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Kristine Aghalaryan

Rosneft and Yukos Settle Legal Dispute: So What Awaits Yukos’ Armenian Subsidiaries?

Russian petroleum giant Rosneft has announced that it has resolved its quarrel with the Yukos family of companies.

On March 27, the Rosneft board of governors backed a deal with Yukos that would waive all mutual claims and cease all legal and other disputes by the parties involved.

The agreement, signed on March 31, also obligates the sides to indemnify each other for any claims in the future in connection with the bankruptcy and liquidation of Yukos.

This will result in a review of all ongoing trials in the Netherlands, England, the United States, Russia and other jurisdictions.

One of Yukos’ subsidiaries was Yukos CIS Investment, registered in Armenia. Yukos CIS Investment then set up Yukos Hydrocarbons Investment (registered in the Virgin Islands) as a subsidiary. In turn, Yukos Hydrocarbons then set up other subsidiary companies (Fair Oaks Trade, Invest Limited, Glendale Group Limited) in the Virgin Islands. But most of the assets were concentrated in Yukos Hydrocarbons Investment. The family of Armenian companies, whose assets amounted to some US$ 4 million, grew in this manner.

In August 2006, Moscow’s Court of Arbitration decided to declare Yukos bankrupt. Rosneft also took control of Yukos CIS Investment shares; in addition to those of numerous other companies.

While Yukos head Mikhail Khodorkovsky and his partners were in prison, various offshore companies (in Holland, Great Britain, the U.S. and Armenia) were attempting, via legal means, to get back millions of dollars worth of Yukos assets ‘seized’ by Rosneft, or at minimum, to prevent Rosneft from enveloping  those companies.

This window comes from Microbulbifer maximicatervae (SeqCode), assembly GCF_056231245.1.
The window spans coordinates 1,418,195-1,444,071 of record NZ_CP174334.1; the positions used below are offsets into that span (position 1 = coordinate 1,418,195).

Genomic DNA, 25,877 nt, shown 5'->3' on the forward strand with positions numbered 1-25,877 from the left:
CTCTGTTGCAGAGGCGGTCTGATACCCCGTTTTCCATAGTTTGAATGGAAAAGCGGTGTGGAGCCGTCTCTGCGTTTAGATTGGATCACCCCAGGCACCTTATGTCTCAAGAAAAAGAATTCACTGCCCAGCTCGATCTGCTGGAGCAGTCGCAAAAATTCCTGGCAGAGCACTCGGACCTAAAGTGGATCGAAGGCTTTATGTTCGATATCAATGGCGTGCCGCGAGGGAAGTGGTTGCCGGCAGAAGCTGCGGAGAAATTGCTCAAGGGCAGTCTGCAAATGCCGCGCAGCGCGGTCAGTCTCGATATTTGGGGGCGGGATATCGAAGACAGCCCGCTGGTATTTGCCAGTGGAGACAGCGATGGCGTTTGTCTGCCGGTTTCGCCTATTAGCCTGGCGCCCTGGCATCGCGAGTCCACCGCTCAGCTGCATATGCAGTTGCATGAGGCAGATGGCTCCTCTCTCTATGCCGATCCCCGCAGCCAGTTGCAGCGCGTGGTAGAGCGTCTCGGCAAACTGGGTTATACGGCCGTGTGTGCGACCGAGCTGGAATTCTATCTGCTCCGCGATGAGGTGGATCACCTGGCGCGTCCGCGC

A number of court cases took place throughout the entire Armenian judicial system in an attempt to prevent Khodorkovsky’s friends and his Armenian partners from taking control of capital invested by Rosneft in the Armenian company and in sister companies it founded. But these attempts proved futile.

The tangled dispute then reached the Amsterdam Regional Court where the case eventually died.

In 2009, a criminal case was launched against Yukos CIS director Armen Mikaelyan at the Chief Investigative Department of Armenia’s Police Department. He was charged with Article 214 of the Armenian Criminal Code - Abuse of authority by the employees of commercial or other organizations.

Mikaelyan was specifically charged with failing to present the company’s registration affidavit and stamp based on unsubstantiated reasoning. The case is still under investigation and the outcome remains uncertain. Mikaelyan still resides in the United States.

Through it all, Khodorkovsky has strengthened his position. The Russian edition of Forbes writes that he continues to invest in various countries and seeks to regain his ranking as one of Russia’s wealthiest businessmen.

He has entered the real estate market jn various countries as well as in Georgia and plans to build a four hectare residential complex in Tbilisi at an estimated value of US$30 million.

Khodorkovsky also is set to build the US$90 million Eastpoint Shopping Center in the Georgian capital.

Photo (from left): Mikhail Khodorkovsy, Armen Mikayelyan.